Abstract: Coronavirus disease 2019 (COVID-19) is an acute infection of the respiratory tract that emerged in late 20191,2. Initial outbreaks in China involved 13.8% of cases with severe courses, and 6.1% of cases with critical courses3. This severe presentation may result from the virus using a virus receptor that is expressed predominantly in the lung2,4; the same receptor tropism is thought to have determined the pathogenicity—but also aided in the control—of severe acute respiratory syndrome (SARS) in 20035. However, there are reports of cases of COVID-19 in which the patient shows mild upper respiratory tract symptoms, which suggests the potential for pre- or oligosymptomatic transmission6–8. There is an urgent need for information on virus replication, immunity and infectivity in specific sites of the body. Here we report a detailed virological analysis of nine cases of COVID-19 that provides proof of active virus replication in tissues of the upper respiratory tract. Pharyngeal virus shedding was very high during the first week of symptoms, with a peak at 7.11 × 108 RNA copies per throat swab on day 4. Infectious virus was readily isolated from samples derived from the throat or lung, but not from stool samples—in spite of high concentrations of virus RNA. Blood and urine samples never yielded virus. Active replication in the throat was confirmed by the presence of viral replicative RNA intermediates in the throat samples. We consistently detected sequence-distinct virus populations in throat and lung samples from one patient, proving independent replication. The shedding of viral RNA from sputum outlasted the end of symptoms. Seroconversion occurred after 7 days in 50% of patients (and by day 14 in all patients), but was not followed by a rapid decline in viral load. COVID-19 can present as a mild illness of the upper respiratory tract. The confirmation of active virus replication in the upper respiratory tract has implications for the containment of COVID-19. Detailed virological analysis of nine cases of coronavirus disease 2019 (COVID-19) provides proof of active replication of the SARS-CoV-2 virus in tissues of the upper respiratory tract.

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Topics: Virus receptor (62%), Coronavirus (60%), Viral shedding (59%) ... read more

4,325 Citations


Open accessJournal ArticleDOI: 10.1001/JAMA.2020.2565
Yan Bai, Lingsheng Yao, Tao Wei, Fei Tian1  +3 moreInstitutions (2)
14 Apr 2020-JAMA
Abstract: This study describes possible transmission of novel coronavirus disease 2019 (COVID-19) from an asymptomatic Wuhan resident to 5 family members in Anyang, a Chinese city in the neighboring province of Hubei.

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Topics: Asymptomatic carrier (57%)

3,104 Citations


Open accessJournal ArticleDOI: 10.1016/S1473-3099(20)30196-1
Abstract: Summary Background Coronavirus disease 2019 (COVID-19) causes severe community and nosocomial outbreaks. Comprehensive data for serial respiratory viral load and serum antibody responses from patients infected with severe acute respiratory syndrome coronavirus 2 (SARS-CoV-2) are not yet available. Nasopharyngeal and throat swabs are usually obtained for serial viral load monitoring of respiratory infections but gathering these specimens can cause discomfort for patients and put health-care workers at risk. We aimed to ascertain the serial respiratory viral load of SARS-CoV-2 in posterior oropharyngeal (deep throat) saliva samples from patients with COVID-19, and serum antibody responses. Methods We did a cohort study at two hospitals in Hong Kong. We included patients with laboratory-confirmed COVID-19. We obtained samples of blood, urine, posterior oropharyngeal saliva, and rectal swabs. Serial viral load was ascertained by reverse transcriptase quantitative PCR (RT-qPCR). Antibody levels against the SARS-CoV-2 internal nucleoprotein (NP) and surface spike protein receptor binding domain (RBD) were measured using EIA. Whole-genome sequencing was done to identify possible mutations arising during infection. Findings Between Jan 22, 2020, and Feb 12, 2020, 30 patients were screened for inclusion, of whom 23 were included (median age 62 years [range 37–75]). The median viral load in posterior oropharyngeal saliva or other respiratory specimens at presentation was 5·2 log10 copies per mL (IQR 4·1–7·0). Salivary viral load was highest during the first week after symptom onset and subsequently declined with time (slope −0·15, 95% CI −0·19 to −0·11; R2=0·71). In one patient, viral RNA was detected 25 days after symptom onset. Older age was correlated with higher viral load (Spearman's ρ=0·48, 95% CI 0·074–0·75; p=0·020). For 16 patients with serum samples available 14 days or longer after symptom onset, rates of seropositivity were 94% for anti-NP IgG (n=15), 88% for anti-NP IgM (n=14), 100% for anti-RBD IgG (n=16), and 94% for anti-RBD IgM (n=15). Anti-SARS-CoV-2-NP or anti-SARS-CoV-2-RBD IgG levels correlated with virus neutralisation titre (R2>0·9). No genome mutations were detected on serial samples. Interpretation Posterior oropharyngeal saliva samples are a non-invasive specimen more acceptable to patients and health-care workers. Unlike severe acute respiratory syndrome, patients with COVID-19 had the highest viral load near presentation, which could account for the fast-spreading nature of this epidemic. This finding emphasises the importance of stringent infection control and early use of potent antiviral agents, alone or in combination, for high-risk individuals. Serological assay can complement RT-qPCR for diagnosis. Funding Richard and Carol Yu, May Tam Mak Mei Yin, The Shaw Foundation Hong Kong, Michael Tong, Marina Lee, Government Consultancy Service, and Sanming Project of Medicine.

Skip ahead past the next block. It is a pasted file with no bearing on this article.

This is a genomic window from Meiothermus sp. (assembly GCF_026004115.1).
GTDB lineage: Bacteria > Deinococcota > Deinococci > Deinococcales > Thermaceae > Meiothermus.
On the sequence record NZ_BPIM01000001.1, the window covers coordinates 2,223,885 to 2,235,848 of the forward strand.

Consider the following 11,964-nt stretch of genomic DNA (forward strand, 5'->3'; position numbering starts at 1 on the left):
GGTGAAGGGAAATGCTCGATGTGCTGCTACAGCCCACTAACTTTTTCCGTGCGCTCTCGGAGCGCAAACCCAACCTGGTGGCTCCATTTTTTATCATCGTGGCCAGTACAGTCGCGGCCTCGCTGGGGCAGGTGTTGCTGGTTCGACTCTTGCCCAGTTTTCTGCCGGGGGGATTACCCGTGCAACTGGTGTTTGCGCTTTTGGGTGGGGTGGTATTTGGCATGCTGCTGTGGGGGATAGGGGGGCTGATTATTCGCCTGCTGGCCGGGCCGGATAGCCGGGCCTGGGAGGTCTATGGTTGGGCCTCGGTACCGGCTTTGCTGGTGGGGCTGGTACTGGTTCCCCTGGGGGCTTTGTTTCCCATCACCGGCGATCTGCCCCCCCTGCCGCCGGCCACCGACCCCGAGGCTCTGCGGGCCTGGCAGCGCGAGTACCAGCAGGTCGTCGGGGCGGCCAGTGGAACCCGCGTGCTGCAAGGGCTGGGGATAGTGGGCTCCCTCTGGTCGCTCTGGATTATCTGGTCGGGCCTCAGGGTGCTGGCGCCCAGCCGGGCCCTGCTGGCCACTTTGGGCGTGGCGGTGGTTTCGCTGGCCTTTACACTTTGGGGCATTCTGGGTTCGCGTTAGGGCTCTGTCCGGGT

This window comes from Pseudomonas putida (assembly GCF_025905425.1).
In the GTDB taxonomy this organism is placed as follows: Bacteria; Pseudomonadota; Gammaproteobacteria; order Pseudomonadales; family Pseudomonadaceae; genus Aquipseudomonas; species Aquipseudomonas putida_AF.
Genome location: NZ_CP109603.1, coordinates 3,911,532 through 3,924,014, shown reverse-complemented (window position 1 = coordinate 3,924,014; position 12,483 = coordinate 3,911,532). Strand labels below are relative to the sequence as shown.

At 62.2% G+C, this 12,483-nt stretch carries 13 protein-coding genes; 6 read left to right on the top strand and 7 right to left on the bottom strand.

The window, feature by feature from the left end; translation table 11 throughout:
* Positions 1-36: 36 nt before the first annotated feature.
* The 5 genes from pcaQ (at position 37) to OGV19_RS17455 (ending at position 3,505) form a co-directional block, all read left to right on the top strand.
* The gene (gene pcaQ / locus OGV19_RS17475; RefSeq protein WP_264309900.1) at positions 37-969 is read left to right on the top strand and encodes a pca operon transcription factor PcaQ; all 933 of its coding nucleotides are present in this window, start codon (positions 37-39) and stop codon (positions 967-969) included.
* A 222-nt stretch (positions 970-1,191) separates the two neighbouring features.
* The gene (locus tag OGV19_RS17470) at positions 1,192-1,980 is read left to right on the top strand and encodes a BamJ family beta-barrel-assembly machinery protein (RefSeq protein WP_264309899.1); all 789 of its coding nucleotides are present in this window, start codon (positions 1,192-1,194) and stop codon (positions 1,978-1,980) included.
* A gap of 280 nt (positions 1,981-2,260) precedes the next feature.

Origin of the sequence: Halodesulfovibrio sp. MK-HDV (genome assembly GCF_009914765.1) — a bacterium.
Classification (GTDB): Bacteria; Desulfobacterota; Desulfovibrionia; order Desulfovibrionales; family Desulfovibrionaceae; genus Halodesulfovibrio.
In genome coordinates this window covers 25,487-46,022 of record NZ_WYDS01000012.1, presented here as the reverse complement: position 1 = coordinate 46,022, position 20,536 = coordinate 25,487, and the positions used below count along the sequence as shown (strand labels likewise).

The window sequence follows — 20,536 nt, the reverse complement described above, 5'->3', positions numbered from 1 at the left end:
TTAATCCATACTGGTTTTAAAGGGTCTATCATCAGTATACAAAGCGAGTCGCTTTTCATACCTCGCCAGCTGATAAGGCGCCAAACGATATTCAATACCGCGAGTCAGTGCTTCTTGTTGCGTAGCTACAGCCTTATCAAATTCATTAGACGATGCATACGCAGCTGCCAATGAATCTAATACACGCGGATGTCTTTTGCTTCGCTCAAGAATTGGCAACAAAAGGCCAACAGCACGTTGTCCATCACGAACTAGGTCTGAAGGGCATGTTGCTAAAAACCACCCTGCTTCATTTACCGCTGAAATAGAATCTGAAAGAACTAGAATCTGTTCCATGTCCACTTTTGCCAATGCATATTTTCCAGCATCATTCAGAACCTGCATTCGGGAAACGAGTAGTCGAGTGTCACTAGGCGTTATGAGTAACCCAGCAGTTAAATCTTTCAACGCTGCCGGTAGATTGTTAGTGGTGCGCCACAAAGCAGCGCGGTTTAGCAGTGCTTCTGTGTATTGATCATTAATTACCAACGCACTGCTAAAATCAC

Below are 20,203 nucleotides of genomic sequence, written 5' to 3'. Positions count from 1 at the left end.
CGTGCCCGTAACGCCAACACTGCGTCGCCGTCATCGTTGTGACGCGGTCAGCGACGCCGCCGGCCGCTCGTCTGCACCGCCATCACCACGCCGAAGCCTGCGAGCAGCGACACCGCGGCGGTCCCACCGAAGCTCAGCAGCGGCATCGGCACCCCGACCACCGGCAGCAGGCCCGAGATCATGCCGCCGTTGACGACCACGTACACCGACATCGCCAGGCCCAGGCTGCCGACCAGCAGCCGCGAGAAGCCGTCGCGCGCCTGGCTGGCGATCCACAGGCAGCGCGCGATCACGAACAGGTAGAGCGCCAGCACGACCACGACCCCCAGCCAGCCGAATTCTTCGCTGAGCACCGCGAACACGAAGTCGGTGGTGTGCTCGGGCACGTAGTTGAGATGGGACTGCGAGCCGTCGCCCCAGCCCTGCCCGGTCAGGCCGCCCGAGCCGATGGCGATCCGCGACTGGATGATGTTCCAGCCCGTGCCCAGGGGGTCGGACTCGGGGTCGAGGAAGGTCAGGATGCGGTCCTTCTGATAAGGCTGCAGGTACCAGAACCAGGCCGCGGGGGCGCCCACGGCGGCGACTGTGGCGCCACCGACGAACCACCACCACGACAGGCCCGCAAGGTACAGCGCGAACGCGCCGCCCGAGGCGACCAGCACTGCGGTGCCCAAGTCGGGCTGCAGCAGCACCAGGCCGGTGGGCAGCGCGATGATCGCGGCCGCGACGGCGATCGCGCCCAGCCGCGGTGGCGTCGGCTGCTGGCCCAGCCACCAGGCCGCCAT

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2,287 Citations


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20208